An accelerometer would be a good contributor to the pool if you were careful to recognize a stationary sensor and not harvest the bits generated when it's not moving, and use extraordinarily precise timings between events instead of directly sampling the raw values generated during the events.

share|improve this answer
The accelerometer can sample up to 200 times per second. The returned value is (I believe) a 32bit float. If I only use the bottom 8 bits from some samples and xor them together the resulting 8 bits will be random. Right? Btw. even if the iPhone is standing on the desk I notice that the values constantly change ESPECIALLY on the bottom bits – user1028028 May 15 '13 at 16:49
You are seeing "jitter". Those bottom bits are changing for some physical reason. It's possible the suspended mass is shaking due to ambient sound or other vibrations in the room, or due to a capacitive charge, or maybe even a small magnetic field. There is no guarantee that the reason isn't physical and predictable. What if a capacitive charge is causing the values to oscillate at a period that you don't yet recognize is synchronized with your polling of the sensor? – John Deters May 15 '13 at 17:19
You are better off using Apple's SecRandomCopyBytes(), which is a cryptographically secure random number generator. If you want to add the jitter from the accelerometer into the entropy pool, you can periodically write those bits into /dev/random. See… and… for more info. – John Deters May 15 '13 at 17:21
But SecRandomCopyBytes() is still PRNG . I'm interested if the sensors can be building blocks for a TRNG. – user1028028 May 15 '13 at 18:32
These sensors were designed by an engineer to measure acceleration; they were NOT designed to be a random number generator. Therefore the overly-high precision readings you are seeing have no engineering reason to reflect actual randomness. Yes, you can still use these sensors to generate randomness, but the only reliable way is to use them for their intended purpose to measure acceleration, and to derive randomness from that activity. Don't rely on the accidental fluctuations unless you understand how they are being generated. – John Deters May 15 '13 at 20:13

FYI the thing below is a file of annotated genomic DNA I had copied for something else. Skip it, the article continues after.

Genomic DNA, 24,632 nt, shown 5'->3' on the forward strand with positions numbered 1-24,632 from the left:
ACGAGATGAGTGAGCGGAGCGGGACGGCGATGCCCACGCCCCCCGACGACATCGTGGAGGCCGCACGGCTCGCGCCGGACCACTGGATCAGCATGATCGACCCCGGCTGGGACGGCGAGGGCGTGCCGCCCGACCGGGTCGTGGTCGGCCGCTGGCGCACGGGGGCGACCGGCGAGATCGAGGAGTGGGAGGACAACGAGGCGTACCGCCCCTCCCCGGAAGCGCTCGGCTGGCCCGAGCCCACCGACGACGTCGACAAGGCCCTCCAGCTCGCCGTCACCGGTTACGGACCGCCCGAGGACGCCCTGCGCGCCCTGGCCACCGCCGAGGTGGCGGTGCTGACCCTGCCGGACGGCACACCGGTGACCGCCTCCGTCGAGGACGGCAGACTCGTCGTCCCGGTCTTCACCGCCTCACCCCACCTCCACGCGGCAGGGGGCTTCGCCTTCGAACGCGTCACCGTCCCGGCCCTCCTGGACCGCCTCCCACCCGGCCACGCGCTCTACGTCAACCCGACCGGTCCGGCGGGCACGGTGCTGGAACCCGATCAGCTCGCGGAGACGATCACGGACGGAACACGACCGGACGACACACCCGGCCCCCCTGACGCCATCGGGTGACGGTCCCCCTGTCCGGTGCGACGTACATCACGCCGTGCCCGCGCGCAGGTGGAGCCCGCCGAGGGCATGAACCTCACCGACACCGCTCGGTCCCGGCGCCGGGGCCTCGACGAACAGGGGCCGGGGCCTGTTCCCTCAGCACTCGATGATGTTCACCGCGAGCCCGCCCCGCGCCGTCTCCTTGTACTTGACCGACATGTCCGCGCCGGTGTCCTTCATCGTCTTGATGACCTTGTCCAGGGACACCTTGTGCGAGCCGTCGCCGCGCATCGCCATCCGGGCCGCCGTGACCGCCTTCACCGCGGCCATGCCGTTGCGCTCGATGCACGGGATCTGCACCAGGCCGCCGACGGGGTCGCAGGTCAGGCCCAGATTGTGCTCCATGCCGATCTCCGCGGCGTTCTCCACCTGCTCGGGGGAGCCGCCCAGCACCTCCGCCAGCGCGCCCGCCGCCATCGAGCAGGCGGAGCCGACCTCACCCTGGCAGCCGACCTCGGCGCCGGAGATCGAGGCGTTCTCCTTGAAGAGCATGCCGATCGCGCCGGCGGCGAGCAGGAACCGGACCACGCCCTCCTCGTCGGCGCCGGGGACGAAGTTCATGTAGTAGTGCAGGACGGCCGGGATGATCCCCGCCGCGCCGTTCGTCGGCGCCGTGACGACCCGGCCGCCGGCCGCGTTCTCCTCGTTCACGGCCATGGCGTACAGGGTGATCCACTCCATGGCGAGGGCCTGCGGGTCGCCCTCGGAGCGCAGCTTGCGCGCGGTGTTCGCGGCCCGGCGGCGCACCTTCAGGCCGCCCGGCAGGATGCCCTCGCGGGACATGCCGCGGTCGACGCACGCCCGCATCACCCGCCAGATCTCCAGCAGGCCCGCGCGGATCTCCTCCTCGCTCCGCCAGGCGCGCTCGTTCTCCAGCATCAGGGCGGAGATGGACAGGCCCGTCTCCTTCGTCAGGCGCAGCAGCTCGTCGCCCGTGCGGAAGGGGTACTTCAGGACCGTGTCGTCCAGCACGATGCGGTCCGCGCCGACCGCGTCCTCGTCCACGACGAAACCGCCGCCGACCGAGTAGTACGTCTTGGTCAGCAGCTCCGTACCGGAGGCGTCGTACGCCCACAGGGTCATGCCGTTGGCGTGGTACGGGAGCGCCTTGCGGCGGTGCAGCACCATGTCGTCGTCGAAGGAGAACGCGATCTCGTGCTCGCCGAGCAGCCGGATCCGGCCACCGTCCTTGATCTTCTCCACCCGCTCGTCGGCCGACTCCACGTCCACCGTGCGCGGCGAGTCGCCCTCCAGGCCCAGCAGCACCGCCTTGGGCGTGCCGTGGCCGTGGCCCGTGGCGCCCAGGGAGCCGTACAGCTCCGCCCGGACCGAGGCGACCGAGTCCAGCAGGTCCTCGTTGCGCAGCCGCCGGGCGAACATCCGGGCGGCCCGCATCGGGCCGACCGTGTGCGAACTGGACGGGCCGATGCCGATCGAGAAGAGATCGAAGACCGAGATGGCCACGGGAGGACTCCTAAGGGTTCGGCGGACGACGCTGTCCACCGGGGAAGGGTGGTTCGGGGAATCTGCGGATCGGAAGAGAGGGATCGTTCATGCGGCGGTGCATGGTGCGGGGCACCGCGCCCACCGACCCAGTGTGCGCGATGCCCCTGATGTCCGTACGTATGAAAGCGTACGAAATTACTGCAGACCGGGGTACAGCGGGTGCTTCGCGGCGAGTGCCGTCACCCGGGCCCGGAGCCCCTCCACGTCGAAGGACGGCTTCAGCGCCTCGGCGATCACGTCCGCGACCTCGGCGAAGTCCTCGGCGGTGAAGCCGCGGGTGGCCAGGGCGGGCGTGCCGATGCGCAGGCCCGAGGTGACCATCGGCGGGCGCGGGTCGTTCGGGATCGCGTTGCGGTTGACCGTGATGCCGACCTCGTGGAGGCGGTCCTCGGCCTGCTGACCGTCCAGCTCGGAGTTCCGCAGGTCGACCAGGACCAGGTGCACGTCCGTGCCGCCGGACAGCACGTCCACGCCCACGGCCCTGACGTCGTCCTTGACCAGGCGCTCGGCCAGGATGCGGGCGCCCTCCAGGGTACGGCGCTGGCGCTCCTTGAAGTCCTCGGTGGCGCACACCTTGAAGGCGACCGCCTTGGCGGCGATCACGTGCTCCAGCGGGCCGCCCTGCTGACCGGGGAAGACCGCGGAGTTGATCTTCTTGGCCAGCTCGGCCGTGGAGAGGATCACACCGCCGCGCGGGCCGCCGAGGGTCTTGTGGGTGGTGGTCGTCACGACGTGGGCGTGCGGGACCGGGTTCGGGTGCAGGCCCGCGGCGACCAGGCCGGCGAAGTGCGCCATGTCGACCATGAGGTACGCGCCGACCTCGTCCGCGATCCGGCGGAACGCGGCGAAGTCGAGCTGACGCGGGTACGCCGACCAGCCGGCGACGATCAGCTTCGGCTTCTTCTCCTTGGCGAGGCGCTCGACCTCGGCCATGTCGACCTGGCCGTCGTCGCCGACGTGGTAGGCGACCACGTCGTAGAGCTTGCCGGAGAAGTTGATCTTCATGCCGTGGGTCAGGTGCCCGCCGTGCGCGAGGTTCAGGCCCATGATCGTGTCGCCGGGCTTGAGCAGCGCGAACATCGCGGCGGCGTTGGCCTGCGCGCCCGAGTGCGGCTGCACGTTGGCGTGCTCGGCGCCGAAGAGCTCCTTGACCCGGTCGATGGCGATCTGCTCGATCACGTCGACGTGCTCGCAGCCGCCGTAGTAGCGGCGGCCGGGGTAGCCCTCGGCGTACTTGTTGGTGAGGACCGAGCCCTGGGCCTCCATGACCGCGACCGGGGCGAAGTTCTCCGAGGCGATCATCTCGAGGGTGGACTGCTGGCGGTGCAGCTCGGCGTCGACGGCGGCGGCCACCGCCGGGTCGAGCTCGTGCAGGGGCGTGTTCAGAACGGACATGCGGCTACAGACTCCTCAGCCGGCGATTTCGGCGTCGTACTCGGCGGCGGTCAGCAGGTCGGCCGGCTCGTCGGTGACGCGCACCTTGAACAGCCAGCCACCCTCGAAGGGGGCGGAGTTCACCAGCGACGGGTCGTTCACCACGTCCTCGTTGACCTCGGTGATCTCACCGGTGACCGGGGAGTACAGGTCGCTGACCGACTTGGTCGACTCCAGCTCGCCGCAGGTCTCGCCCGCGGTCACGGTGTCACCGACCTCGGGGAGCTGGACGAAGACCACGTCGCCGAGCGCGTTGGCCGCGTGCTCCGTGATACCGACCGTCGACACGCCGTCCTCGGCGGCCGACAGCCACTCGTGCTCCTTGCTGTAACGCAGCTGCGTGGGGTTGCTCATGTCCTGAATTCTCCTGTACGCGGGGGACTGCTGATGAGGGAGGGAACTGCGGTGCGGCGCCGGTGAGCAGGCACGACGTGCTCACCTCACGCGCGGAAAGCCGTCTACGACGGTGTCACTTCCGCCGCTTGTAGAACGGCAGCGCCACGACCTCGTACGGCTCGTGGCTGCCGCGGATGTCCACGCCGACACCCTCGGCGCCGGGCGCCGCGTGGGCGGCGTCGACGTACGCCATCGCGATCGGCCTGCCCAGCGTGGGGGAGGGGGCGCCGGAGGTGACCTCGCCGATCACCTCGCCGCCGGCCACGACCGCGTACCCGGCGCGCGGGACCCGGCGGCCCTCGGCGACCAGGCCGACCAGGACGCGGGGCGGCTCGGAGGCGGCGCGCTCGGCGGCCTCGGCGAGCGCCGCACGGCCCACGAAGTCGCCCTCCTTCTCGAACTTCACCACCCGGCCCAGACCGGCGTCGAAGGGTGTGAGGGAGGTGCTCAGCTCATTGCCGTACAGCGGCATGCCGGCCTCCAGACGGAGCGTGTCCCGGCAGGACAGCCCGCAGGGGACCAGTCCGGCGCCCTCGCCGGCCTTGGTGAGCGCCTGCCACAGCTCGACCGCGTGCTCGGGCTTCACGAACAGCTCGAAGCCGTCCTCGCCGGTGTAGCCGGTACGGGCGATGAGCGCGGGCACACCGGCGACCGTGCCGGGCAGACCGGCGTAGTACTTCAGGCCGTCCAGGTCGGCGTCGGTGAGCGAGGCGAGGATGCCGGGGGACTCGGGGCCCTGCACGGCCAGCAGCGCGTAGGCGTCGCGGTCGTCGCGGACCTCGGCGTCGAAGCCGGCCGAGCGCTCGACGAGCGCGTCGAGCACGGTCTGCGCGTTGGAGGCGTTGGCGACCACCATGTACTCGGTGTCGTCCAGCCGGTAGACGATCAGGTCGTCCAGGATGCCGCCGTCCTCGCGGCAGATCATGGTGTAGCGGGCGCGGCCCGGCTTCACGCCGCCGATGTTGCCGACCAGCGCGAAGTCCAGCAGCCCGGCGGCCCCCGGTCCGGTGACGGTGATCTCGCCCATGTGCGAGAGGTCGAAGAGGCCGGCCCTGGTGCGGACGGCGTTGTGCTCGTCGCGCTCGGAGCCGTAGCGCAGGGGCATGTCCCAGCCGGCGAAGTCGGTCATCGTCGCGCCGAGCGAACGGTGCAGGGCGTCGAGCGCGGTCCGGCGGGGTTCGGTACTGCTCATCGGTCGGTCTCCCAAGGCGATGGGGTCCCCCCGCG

No. I don't recommend you use this way of generating cryptographic-strength random numbers on an iPhone. It might sound cute and clever, but it's probably a bad idea.

Instead, on an iPhone, you should iOS's built-in method for this purpose: SecRandomCopyBytes(). That method has been designed carefully to be secure.

Other mobile platforms also provide good ways to generate cryptographic-strength random numbers. Use those platform-supported methods; don't try to roll your own. Rolling your own is generally best avoided: it's too easy to inadvertently introduce some security problem, if you try to do this yourself. Cryptographic random number generators are notorious for being tricky, and past systems have been broken because of poor random-number generation. Don't take a chance -- use existing, well-vetted methods provided by current platforms.

share|improve this answer
Two problems with use of any hardware as the source of true randomness are 1) hardware fails 2) how much entropy it generates is hard to estimate, and often quite variable. For example, it is entirely conceivable that a particular's iPhone accelerometer is damaged, with constant output of the physical sensor; that an iPhone lays on a steady surface; that apparent noise in the output in that condition (if any) is an artifact of an algorithm, and deterministic; that some factor (temperature, orientation w.r.t. to gravity field..) reduce to nothing the actual entropy available. – fgrieu May 16 '13 at 5:59

Your Answer


By posting your answer, you agree to the privacy policy and terms of service.

Not the answer you're looking for? Browse other questions tagged or ask your own question.